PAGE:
Currently, it won't show anything, as our display method is empty, and the boids position and velocity haven't been set. Therefore...

### Exercise 2a

Draw all our Boid objects by filling in the `TODO (Ex2a)` code blocks above

### Forces on the Boids

Now that we can see our boids, we can start applying forces to them to start getting them to change directions. There are many different forces we can apply to them, but all Boid simulations must include the following 3 forces as there base:

• Separation Force - moving away from others
• Alignment Force - all moving in the same general direction
• Cohesion Force - moving into valid gaps in the pack

#### Seperation Force The separation force ensures that areas of the visualisation do not get too crowded. If you think back to the original aim for this visualisation, birds wouldn't want to fly too close to each other for fear of hitting each other! Therefore, if a boid gets within the view range, we want to apply a force to move it away from it.

### Exercise 2b

Build a function called `separation`, that returns a `Point` object representing the force produced. The following can be used as a starting point:

`public Point seperation(Boid[] boids, int current) {  Point result = new Point();    //Iterate through all the boids    //If the one examined is the same as the current one, continue    //Otherwise, see if the examined boid can be seen by the current boid      //If it is, add the separation force to the result, and increment a counter  //Once we have iterated through all the boids...  //If the counter is not 0, divide the results by the counter   return result;}`

#### Alignment Force The alignment force ensures that all the boids move in the same direction. Again, if you think back to the simulations purpose, birds won't intentially travel into another bird, but instead will try and follow the flock. Therefore, we want to take average velocity of all the boids within view range, and try and move to align with it.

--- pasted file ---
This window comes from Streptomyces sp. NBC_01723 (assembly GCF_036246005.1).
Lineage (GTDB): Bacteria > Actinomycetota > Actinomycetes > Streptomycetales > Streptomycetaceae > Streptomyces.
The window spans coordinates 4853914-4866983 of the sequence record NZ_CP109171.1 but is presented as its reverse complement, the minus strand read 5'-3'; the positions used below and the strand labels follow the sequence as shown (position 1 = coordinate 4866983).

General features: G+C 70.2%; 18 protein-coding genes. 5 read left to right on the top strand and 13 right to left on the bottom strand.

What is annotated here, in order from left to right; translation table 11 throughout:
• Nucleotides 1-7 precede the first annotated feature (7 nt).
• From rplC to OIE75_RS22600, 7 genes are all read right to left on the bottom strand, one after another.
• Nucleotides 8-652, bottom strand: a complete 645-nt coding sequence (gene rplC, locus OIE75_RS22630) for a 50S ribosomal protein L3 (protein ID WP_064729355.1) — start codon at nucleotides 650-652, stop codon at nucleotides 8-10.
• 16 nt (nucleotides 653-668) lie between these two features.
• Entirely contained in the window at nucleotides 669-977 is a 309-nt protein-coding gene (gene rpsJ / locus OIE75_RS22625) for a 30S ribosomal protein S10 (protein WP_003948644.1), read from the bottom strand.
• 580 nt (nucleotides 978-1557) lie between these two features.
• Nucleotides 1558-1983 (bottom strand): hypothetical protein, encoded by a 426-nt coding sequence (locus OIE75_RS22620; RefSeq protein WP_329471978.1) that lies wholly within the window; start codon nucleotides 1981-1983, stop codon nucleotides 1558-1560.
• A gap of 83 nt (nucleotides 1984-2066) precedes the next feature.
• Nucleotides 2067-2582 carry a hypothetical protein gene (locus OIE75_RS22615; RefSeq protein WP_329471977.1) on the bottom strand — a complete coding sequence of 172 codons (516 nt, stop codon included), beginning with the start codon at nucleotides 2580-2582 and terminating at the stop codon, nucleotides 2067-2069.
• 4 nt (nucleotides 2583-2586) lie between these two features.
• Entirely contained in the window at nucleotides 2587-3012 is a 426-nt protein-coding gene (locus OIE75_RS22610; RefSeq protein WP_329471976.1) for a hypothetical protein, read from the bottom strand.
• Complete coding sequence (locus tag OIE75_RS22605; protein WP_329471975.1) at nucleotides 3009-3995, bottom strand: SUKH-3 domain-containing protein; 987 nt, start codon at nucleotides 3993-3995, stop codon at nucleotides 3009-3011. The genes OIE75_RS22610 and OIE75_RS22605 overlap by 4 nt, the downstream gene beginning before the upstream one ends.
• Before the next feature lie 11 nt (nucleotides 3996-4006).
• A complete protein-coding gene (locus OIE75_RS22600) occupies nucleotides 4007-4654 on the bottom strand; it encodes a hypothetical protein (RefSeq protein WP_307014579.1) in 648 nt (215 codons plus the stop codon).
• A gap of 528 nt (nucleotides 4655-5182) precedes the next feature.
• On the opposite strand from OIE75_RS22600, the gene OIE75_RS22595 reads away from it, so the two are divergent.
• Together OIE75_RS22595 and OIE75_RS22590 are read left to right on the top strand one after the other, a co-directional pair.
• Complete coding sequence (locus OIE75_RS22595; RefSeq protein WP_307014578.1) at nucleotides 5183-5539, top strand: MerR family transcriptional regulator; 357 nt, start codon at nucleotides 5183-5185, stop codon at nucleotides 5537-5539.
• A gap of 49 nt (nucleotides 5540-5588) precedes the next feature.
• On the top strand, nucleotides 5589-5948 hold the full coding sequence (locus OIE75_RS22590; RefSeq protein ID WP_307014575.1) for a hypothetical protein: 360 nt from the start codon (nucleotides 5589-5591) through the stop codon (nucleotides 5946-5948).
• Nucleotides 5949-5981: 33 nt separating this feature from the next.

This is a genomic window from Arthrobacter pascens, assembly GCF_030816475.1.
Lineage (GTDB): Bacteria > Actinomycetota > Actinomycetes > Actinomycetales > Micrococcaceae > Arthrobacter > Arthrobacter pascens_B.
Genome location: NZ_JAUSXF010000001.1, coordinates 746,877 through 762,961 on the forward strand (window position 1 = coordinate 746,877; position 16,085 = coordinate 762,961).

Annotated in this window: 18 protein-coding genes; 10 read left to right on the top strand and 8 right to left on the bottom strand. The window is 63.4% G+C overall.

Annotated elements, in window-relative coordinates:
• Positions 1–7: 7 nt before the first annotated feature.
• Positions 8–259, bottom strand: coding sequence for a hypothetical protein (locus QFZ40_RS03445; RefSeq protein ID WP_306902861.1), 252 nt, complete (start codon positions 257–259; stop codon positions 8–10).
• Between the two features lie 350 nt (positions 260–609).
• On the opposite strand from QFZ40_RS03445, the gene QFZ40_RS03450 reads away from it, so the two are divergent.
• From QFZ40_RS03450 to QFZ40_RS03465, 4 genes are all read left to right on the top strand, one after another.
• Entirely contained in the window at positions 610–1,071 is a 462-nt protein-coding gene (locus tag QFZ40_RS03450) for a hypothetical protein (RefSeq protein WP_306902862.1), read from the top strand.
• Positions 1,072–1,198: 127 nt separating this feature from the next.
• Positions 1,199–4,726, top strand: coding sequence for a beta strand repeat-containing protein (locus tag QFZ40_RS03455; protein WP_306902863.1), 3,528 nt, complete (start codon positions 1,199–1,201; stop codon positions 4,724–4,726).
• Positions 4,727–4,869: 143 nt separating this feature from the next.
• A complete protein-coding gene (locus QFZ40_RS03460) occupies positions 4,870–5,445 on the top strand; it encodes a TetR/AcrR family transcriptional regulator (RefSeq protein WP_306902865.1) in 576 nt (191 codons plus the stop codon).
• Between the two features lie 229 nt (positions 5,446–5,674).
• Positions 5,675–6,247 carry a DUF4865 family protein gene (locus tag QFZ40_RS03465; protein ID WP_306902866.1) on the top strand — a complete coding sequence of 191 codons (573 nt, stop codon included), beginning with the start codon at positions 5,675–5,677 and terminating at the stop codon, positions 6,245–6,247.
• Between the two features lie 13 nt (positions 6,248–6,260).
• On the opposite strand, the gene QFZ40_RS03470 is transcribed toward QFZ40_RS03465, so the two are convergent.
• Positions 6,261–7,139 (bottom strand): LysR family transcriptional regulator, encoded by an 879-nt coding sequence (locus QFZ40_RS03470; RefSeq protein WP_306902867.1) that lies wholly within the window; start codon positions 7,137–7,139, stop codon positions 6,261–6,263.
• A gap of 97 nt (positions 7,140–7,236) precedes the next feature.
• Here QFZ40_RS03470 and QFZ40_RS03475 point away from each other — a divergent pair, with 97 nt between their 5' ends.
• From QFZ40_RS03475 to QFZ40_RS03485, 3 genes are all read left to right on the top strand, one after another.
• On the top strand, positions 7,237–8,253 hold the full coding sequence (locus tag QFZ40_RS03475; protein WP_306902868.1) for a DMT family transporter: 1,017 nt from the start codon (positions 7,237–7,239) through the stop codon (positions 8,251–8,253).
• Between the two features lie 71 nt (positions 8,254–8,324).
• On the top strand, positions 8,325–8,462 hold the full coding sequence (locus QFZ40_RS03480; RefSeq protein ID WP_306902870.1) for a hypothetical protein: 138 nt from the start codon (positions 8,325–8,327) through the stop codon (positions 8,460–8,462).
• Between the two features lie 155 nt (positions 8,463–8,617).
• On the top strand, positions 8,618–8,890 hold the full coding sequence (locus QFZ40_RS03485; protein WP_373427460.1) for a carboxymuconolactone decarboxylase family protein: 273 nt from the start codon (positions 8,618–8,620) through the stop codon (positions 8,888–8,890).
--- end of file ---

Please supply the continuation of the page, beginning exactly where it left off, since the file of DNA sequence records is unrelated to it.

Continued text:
### Exercise 2c

Build a function called `alignment`, that returns a `Point` object representing the force produced. The following can be used as a starting point:

`public Point alignment(Boid[] boids, int current) {  Point result = new Point();    //Iterate through all the boids    //If the one examined is the same as the current one, continue    //Otherwise, see if the examined boid can be seen by the current boid      //If it is, add the alignment force to the result, and increment a counter  //Once we have iterated through all the boids...  //If the counter is not 0, divide the results by the counter   return result;}`

#### Cohesion Force The cohesion force ensures that the boids don't move too far away, by trying to go into gaps between all the boids it can see. In the birds scenario, the birds will not want to fall away from the flock. Therefore, we want to try and move towards the average of all boids within the view range.

### Exercise 2d

Build a function called `cohesion`, that returns a `Point` object representing the force produced. The following can be used as a starting point:

`public Point cohesion(Boid[] boids, int current) {  Point result = new Point();    //Iterate through all the boids    //If the one examined is the same as the current one, continue    //Otherwise, see if the examined boid can be seen by the current boid      //If it is, add the cohesion force to the result, and increment a counter  //Once we have iterated through all the boids...  //If the counter is not 0, divide the results by the counter   return result;}`

#### Combining our forces

We know where each force wants to send the boid, now we need to combine all of it together to form 1 complete desired velocity. As such, we are going to add all the x and y components together. To allow some tuning, we will be multiplying the velocities by a weght.

`public Point desiredVelocity(Point[] velocities, double[] weights) {  Point result = new Point();   for (int i = 0; i < velocities.length; i++) {    result.x += velocities[i].x * weights[i];    result.y += velocities[i].y * weights[i];  }   return result;}`